Why the Bawa-Garba ruling is relevant for all healthcare professionals

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A doctor who was convicted of gross negligence manslaughter and struck off has been told that she can practice again by the Court of Appeal

Jack Adcock, 6, died from a cardiac arrest caused by sepsis at Leicester Royal Infirmary in 2011.

Dr Hadiza Bawa-Garba was subsequently convicted of gross negligence manslaughter in 2015 and given a two year suspended prison sentence.

Bawa-Garba was also dismissed from her job and, additionally suspended from practising for 12 months by the Medical Practitioners Tribunal Service. However, the General Medical Council appealed, arguing that a 12 month suspension was not sufficient to protect the public. The High Court agreed with the General Medical Council and Bawa-Garba was struck off.

Thousands of doctors up and down the country then gave their support to Bawa-Garba, complaining that doctors were being held criminally responsible for mistakes made whilst working in conditions characterised by chronic staff shortages, prolonged underfunding and low morale. An appeal raised sufficient funds for Bawa-Garba to challenge her strike off.

In a ruling on 13 August 2018, the Court of Appeal overturned the strike off and restored the 12 month Suspension Order holding that no concerns had ever been raised about the clinical competence of Bawa-Garba other than in relation to Jack Adcock’s case and that her actions were neither deliberate or reckless and did not present a continuing risk to patients.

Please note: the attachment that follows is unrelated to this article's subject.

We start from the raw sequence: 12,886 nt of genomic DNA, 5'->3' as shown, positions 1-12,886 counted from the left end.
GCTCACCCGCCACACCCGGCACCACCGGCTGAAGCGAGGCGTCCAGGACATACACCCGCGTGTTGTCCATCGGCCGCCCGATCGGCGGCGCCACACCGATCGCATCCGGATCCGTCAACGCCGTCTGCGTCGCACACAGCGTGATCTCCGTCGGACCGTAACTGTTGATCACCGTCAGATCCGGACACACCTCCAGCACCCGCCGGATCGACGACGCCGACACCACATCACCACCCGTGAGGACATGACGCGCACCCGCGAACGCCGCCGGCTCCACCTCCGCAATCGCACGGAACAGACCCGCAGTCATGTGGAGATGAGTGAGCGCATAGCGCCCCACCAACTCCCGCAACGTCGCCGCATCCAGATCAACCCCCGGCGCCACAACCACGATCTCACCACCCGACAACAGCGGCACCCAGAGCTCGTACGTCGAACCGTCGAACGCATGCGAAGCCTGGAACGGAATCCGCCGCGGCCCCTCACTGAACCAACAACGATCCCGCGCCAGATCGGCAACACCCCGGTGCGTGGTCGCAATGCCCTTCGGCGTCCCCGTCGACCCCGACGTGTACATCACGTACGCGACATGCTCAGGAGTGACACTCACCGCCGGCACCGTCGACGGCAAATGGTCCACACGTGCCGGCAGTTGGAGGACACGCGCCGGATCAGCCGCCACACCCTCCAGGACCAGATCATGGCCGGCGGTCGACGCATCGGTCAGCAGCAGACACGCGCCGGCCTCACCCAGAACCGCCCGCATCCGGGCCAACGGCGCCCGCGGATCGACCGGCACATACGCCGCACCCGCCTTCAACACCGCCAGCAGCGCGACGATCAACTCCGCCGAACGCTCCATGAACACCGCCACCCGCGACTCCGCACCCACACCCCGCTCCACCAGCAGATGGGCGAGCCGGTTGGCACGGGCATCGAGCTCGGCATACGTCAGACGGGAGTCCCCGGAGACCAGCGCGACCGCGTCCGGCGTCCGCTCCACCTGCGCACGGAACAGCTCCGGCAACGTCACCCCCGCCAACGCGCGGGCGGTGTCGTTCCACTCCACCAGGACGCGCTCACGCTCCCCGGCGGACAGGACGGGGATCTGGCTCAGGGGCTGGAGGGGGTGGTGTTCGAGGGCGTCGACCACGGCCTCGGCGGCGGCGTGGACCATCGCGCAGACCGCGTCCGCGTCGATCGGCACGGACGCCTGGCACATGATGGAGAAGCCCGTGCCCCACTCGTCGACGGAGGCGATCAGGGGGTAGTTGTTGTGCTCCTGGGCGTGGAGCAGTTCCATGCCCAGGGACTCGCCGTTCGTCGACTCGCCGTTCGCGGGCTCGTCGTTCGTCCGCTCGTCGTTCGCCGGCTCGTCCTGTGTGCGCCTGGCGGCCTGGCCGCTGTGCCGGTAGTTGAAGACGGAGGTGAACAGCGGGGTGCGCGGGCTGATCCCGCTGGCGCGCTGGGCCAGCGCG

Gary Palmer, Regional Organiser of GMB, Southern Region, said, “I welcome the Court of Appeal’s ruling. This was a tragic case where a child died owing to medical negligence and we support Jack’s family and friends in their fight for answers and our heart goes out to them.

However, we are concerned about the actions of the General Medical Council in this case. They chose to challenge the Medical Tribunal’s decision and pursue a strike off against Bawa-Garba when what they should be doing is exposing the serious crisis in the NHS resulting from underfunding and privatisation.

Charles Harrity, Senior Organiser, GMB Southern Region, said, “We are all human and we all make mistakes. This equally applies to the medical sphere and medical practitioners must be transparent in all their dealings and be encouraged to reflect and learn when things go wrong. Had the Court of Appeal upheld the strike off then the culture of openness and transparency that is vital in the healthcare sector would be compromised and patients would be less safe, not more.”

He continued, “GMB has a very large membership in the healthcare sector and daily supports members when questions are raised about their practice. The Bawa-Garba case shows the importance of being in GMB as allegations can be raised against the best of us at any time.”

If you are in the healthcare sector and questions are raised about your practice then please contact your local GMB representative without delay.



Gary Palmer, Regional Organiser, GMB Southern Region 07552 165950 or email:

Charles Harrity, Senior Organiser, GMB Southern Region 07977 518 042 or email: